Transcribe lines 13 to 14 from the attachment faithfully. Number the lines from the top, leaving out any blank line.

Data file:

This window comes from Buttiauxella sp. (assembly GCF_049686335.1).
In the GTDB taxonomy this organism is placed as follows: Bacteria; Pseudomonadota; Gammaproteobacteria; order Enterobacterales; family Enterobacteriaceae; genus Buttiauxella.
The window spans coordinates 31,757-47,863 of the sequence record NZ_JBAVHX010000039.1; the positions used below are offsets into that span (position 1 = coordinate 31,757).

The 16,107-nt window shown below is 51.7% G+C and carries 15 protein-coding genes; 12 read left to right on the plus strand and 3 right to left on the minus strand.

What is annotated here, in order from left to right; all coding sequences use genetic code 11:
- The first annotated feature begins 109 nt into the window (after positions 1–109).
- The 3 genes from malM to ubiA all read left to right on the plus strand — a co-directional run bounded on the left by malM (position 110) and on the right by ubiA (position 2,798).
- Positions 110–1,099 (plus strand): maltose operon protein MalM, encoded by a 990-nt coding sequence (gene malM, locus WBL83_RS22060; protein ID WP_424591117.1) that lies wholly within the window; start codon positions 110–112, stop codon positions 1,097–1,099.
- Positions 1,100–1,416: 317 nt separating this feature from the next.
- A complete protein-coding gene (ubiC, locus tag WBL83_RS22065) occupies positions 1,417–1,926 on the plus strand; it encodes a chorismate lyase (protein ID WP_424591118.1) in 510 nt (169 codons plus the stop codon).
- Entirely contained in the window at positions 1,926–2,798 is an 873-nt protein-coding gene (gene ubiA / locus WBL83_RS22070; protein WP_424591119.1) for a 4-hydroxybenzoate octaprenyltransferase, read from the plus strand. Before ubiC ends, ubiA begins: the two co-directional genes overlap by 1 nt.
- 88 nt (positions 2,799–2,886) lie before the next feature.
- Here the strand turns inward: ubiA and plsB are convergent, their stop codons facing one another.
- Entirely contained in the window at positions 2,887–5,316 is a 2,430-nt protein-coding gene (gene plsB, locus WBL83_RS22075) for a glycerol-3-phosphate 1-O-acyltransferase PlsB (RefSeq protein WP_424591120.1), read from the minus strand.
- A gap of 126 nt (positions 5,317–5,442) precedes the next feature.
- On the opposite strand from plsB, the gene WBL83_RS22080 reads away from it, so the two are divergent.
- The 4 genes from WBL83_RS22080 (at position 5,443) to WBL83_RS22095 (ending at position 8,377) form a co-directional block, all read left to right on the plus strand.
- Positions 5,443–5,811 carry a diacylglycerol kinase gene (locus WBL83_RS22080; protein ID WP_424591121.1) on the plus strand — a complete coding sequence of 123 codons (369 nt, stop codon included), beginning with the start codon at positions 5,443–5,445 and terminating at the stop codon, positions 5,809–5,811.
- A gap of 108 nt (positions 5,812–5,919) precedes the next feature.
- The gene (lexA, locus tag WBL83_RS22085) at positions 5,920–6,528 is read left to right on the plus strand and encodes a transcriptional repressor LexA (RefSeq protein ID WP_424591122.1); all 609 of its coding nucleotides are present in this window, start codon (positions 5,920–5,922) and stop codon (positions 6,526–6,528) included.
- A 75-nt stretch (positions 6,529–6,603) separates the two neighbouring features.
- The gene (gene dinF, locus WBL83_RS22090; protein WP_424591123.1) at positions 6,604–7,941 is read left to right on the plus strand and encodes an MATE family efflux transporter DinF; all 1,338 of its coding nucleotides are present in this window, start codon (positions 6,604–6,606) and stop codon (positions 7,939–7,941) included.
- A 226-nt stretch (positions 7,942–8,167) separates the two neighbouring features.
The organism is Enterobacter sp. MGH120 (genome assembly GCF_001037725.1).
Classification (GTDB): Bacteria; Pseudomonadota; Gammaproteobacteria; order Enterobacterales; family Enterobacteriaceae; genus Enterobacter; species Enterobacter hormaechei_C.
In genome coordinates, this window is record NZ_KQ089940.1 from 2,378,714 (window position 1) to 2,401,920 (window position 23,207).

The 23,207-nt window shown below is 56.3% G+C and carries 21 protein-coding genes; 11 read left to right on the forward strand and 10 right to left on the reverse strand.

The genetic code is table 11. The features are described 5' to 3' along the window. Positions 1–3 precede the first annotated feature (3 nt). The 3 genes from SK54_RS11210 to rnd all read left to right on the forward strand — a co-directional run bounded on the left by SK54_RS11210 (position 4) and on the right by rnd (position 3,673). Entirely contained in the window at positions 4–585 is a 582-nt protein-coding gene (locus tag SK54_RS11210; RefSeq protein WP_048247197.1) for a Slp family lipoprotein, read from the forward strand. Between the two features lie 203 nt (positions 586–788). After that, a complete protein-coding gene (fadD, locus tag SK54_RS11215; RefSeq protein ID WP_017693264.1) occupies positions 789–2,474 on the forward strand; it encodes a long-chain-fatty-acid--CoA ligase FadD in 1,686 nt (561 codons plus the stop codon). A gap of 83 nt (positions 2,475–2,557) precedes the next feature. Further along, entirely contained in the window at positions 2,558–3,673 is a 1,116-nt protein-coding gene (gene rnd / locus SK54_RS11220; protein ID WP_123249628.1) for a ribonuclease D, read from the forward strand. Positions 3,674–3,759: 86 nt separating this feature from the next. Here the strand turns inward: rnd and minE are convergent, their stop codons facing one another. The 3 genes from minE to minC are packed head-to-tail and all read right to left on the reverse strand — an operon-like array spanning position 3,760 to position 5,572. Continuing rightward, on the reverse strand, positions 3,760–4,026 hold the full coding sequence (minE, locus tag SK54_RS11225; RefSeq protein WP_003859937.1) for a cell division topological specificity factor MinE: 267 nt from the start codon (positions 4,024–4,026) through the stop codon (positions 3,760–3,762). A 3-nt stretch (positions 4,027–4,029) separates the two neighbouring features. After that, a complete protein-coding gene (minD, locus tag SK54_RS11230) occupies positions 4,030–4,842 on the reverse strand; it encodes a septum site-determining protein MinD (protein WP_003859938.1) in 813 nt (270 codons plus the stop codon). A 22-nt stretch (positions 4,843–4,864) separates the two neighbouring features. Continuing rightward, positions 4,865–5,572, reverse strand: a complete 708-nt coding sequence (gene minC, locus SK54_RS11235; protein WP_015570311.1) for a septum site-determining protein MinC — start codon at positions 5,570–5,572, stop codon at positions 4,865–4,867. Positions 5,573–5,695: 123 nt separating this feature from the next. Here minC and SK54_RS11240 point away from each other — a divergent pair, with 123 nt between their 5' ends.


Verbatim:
- Here the strand turns inward: ubiA and plsB are convergent, their stop codons facing one another.
- Entirely contained in the window at positions 2,887–5,316 is a 2,430-nt protein-coding gene (gene plsB, locus WBL83_RS22075) for a glycerol-3-phosphate 1-O-acyltransferase PlsB (RefSeq protein WP_424591120.1), read from the minus strand.